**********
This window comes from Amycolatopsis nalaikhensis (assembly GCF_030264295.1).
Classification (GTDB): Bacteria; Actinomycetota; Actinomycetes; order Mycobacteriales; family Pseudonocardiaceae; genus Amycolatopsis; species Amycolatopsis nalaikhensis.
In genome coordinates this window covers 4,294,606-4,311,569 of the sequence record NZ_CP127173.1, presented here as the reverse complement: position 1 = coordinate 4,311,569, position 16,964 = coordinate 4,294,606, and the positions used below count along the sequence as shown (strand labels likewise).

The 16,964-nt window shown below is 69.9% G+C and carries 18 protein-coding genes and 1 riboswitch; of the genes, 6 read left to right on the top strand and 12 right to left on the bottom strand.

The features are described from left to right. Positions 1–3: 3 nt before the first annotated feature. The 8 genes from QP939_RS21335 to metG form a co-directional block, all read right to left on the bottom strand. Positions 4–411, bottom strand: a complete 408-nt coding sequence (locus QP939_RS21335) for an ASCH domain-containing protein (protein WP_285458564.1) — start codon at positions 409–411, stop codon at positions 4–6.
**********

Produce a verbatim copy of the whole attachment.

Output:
This window comes from Amycolatopsis nalaikhensis (assembly GCF_030264295.1).
Classification (GTDB): Bacteria; Actinomycetota; Actinomycetes; order Mycobacteriales; family Pseudonocardiaceae; genus Amycolatopsis; species Amycolatopsis nalaikhensis.
In genome coordinates this window covers 4,294,606-4,311,569 of the sequence record NZ_CP127173.1, presented here as the reverse complement: position 1 = coordinate 4,311,569, position 16,964 = coordinate 4,294,606, and the positions used below count along the sequence as shown (strand labels likewise).

The 16,964-nt window shown below is 69.9% G+C and carries 18 protein-coding genes and 1 riboswitch; of the genes, 6 read left to right on the top strand and 12 right to left on the bottom strand.

The features are described from left to right. Positions 1–3: 3 nt before the first annotated feature. The 8 genes from QP939_RS21335 to metG form a co-directional block, all read right to left on the bottom strand. Positions 4–411, bottom strand: a complete 408-nt coding sequence (locus QP939_RS21335) for an ASCH domain-containing protein (protein WP_285458564.1) — start codon at positions 409–411, stop codon at positions 4–6.